Saturday, 12 July 2014

The Sweet Kip Kip Wheep Wheep Squirrel Cuckoo

The squirrel cuckoo (Piaya cayana) is a large and active species of cuckoo. It can be found in wooded habitats from northwestern Mexico to northern Argentina and Uruguay, and on Trinidad. The large cuckoo is extremely long-tailed about 40.5–50 centimeters long and weighs 95 to 120 grams. It is common and is most often seen in gliding from one tree to another, or enthusiastically hopping from branch to branch in hunt of a wide variety of arthropods. The adult cuckoo has mainly chestnut upper-parts and head, becoming paler on the throat. The lower breast is grey and the belly is blackish. The central tail feathers are Rufous, but the outer are black with white tips. The bill is yellow and the iris is red. Immature birds have a grey bill and eyeing, brown iris, and less white in the tail. 

It looks like the little cuckoo, but that species is smaller and has a darker throat. However unique throughout its range it is highly polytypic with fourteen subspecies that vary in the coloration of their under-parts, throat, bare parts, and tail. Therefore; few of these subspecies are quite different, and due to their lack of integration with adjoining subspecies maybe represent separate species. The Squirrel Cuckoo is a common species that inhabits a diversity of forested habitats across its range, including humid to semi humid forest, deciduous forest, forest edge, second growth, plantations, and even scattered trees in open country.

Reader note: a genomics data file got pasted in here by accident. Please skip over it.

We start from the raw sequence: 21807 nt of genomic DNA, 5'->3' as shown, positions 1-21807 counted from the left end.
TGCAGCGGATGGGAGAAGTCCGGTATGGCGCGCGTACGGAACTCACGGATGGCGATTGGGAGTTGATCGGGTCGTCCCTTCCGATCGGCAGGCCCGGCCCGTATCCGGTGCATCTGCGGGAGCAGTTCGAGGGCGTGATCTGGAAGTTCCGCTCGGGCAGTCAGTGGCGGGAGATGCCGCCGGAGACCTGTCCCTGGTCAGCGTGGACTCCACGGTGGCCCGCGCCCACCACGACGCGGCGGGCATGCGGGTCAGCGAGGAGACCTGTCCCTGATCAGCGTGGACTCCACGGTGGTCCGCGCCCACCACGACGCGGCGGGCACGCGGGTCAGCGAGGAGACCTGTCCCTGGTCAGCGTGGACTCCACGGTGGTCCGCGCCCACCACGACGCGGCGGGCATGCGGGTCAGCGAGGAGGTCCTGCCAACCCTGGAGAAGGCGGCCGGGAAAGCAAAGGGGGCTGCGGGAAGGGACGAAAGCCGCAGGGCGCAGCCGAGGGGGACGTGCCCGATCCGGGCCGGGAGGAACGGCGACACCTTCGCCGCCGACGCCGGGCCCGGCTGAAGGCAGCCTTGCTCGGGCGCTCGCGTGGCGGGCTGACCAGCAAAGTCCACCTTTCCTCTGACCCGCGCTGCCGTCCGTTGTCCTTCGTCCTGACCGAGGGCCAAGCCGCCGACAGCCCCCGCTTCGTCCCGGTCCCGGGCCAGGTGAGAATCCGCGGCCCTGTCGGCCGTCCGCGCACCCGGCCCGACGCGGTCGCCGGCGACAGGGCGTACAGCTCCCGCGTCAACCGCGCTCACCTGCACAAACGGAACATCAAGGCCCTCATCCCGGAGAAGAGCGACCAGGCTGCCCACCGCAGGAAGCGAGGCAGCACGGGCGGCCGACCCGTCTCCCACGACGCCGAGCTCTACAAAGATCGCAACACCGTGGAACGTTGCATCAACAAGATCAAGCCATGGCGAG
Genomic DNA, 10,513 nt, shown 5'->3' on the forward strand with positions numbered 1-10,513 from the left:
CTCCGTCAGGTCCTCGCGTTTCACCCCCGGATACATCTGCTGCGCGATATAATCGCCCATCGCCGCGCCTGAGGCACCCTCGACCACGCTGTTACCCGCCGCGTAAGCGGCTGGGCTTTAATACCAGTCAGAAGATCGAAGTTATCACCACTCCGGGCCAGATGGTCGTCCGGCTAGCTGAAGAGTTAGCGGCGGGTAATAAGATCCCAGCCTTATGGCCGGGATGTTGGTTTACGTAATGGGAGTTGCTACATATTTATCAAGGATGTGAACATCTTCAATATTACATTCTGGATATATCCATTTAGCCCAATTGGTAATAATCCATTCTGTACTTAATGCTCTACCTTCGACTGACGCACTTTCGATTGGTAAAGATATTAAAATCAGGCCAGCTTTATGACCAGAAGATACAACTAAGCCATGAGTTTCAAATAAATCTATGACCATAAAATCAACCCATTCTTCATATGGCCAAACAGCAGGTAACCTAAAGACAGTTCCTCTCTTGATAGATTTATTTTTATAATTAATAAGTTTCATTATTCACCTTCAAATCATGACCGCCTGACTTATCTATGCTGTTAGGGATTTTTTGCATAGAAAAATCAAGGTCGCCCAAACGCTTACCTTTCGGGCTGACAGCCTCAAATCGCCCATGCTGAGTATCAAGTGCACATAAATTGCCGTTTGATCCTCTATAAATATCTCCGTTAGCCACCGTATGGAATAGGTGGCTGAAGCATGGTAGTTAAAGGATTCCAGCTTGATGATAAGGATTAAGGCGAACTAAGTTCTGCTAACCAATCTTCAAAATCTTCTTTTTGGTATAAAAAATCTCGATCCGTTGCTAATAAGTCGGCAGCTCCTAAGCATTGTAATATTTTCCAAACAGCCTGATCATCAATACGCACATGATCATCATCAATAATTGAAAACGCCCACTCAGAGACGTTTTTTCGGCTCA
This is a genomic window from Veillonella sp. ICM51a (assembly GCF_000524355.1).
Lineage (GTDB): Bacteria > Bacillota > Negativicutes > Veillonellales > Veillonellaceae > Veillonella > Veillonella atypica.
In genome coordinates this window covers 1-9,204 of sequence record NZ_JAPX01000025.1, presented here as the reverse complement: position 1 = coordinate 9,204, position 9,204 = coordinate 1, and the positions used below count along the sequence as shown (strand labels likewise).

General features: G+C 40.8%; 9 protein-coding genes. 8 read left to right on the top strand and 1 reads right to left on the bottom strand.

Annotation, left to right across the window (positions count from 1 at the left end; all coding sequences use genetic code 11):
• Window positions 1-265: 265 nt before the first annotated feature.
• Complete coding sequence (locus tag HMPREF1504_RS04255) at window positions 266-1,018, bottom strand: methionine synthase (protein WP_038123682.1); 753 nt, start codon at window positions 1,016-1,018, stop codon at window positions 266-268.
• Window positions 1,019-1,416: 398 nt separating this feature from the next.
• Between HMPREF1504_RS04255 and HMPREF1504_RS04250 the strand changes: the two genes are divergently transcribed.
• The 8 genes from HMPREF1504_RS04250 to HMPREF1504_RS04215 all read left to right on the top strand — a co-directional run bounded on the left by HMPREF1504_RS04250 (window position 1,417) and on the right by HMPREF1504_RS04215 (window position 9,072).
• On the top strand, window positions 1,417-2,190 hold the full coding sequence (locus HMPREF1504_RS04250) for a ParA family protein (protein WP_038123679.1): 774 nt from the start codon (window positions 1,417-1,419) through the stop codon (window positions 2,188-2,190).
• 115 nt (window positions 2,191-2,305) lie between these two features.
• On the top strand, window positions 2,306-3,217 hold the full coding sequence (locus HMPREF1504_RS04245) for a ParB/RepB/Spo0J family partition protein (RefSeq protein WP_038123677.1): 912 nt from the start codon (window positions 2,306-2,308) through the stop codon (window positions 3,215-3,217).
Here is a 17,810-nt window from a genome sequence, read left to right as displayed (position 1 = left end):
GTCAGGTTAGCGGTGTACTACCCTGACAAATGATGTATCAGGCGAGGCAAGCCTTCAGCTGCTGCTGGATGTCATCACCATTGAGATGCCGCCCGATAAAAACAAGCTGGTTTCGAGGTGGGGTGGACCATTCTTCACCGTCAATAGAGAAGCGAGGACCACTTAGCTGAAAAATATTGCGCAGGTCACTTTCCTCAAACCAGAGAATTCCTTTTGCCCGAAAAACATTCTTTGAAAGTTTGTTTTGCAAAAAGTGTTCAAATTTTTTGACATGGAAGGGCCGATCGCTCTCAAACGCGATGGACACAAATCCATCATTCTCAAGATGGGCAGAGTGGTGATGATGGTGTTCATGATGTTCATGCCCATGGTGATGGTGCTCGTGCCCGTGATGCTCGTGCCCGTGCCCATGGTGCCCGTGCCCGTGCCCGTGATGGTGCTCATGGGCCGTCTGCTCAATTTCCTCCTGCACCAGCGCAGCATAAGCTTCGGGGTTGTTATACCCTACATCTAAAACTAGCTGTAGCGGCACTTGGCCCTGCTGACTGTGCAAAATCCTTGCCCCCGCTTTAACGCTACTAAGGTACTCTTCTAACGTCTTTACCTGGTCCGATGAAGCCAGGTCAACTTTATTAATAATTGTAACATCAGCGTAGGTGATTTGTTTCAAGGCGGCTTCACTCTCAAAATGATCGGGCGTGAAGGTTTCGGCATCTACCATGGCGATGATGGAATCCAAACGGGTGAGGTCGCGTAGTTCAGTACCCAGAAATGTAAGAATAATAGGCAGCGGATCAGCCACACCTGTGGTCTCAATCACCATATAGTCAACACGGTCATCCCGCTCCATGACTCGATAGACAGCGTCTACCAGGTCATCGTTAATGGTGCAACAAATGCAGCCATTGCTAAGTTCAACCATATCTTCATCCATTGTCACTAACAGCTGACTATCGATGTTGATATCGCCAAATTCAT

There’re a number of subspecies with minor plumage variations. i.e P. c. mehleri, one of the South American subspecies, has mainly brown outer tail feathers. Moreover, the subspecies from Mexico, Central America, and northern and western South America have a yellow eye-ring, but this is red in the remaining part of South America. It is explosive kip! kip! weeuu calls, and the song is a whistled wheep wheep wheep wheep wheep. Nests are constructed in trees or in low dense growth. Although building, one partner male brings material to the other, who stays on the nest and arranges it. The completed nest comprises of a loose foundation of coarse sticks supporting a thick mass of leaves, some of which are green when brought back. The clutch typically is two egg which are chalky white and unmarked; the eggs may become stained brown by the leaves in the nest. Source: Charismatic Planet

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